McConnell: Let Alabama voters decide if Moore joins Senate

Roy Moore and Doug Jones deadlocked in Alabama Senate race, new poll shows

Alabama race is neck and neck, with voters divided over Roy Moore allegations, poll finds

Mr. Moore, a former judge, leads Democrat Doug Jones, a former federal prosecutor, 49 percent to 43 percent among likely voters, according to the poll.

The Washington Post published a bombshell report last month on the allegations based on interviews with more than 30 people.

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The CBS poll said half of Moore's supporters are backing him because they want a senator who would cast votes for conservative causes, rather than because they think he is the best candidate in the election.

Nine women reportedly have made allegations against Moore.

Moore has said that he never met Corfman, and denies numerous allegations against him.

Meanwhile, a CBS News/You Gov poll shows that 71 percent of Alabama Republicans believe the allegations against Moore are false, and almost all those believe that Democrats and the media concocted the allegations.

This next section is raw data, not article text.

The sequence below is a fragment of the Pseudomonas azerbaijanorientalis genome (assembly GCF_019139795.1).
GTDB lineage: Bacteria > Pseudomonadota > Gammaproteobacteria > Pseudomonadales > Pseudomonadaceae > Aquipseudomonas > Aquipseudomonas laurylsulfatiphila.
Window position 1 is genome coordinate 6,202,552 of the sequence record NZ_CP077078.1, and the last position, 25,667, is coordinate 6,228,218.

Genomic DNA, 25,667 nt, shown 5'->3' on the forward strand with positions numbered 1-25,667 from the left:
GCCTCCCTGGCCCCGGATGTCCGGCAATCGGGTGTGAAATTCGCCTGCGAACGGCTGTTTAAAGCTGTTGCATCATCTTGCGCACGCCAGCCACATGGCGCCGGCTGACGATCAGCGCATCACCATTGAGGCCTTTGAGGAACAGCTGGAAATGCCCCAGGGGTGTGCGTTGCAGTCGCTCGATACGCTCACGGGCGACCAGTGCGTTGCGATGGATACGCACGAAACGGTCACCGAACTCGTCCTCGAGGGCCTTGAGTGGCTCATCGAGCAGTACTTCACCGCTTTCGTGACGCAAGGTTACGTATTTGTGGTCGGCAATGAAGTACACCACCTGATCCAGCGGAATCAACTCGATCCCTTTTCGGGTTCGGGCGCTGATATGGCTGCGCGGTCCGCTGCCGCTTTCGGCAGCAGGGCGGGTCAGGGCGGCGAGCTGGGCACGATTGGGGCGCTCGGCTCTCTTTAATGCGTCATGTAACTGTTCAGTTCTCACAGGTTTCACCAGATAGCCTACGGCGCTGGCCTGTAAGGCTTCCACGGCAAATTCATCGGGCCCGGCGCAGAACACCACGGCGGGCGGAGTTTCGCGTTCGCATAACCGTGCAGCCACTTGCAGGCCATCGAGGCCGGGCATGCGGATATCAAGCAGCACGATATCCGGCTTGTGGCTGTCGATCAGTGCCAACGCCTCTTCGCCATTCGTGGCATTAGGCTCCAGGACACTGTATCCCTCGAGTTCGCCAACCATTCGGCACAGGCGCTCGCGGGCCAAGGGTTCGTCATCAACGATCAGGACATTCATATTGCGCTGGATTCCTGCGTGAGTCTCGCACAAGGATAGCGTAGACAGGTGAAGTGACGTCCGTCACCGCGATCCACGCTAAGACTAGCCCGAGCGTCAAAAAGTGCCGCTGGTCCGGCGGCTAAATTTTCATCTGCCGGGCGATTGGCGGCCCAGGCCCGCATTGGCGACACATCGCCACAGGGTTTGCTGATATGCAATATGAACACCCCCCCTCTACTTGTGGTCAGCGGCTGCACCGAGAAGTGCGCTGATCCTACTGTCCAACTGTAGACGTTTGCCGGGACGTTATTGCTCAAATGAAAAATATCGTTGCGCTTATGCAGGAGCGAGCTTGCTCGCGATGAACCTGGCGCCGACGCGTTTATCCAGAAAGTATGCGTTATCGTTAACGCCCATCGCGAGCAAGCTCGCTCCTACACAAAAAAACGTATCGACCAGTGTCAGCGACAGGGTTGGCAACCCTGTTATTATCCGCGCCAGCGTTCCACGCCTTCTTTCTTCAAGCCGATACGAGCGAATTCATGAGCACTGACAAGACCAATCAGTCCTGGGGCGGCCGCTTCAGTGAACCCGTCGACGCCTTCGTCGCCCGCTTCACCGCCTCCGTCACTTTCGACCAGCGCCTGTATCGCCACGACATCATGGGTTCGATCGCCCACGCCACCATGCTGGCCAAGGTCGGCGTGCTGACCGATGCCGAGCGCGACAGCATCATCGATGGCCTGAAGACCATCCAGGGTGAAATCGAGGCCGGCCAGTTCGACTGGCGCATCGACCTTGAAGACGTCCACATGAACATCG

The margin of error is 4.5%.

Three late-November polls, however, show Moore leading Jones.

At the time, he joined a growing number of lawmakers who were calling for Moore to step aside in the race. And an Emerson College poll released Tuesday showed 53 percent of likely Alabama voters supported Moore. Just 35 percent of likely voters said they believe Moore pursued relationships with teenage girls when he was in his 30s, while 37 percent said they are either unsure or do not have an opinion, and 28 percent said they do not believe the allegations, the poll found.

Abortion is among the top issues pulling voters toward Moore. Seventeen percent believed the allegations to be true. And across all Alabama voters, 47 percent said they trust Moore on the issue while 46 percent said they trusted Jones.

Nationally, Republicans have largely pulled their support for Moore.

Other key Republicans have called for Moore to drop out of the race, including Senate Majority Leader Mitch McConnell and House Speaker Paul Ryan and two former Republican presidential nominees, Mitt Romney and Senator John McCain.

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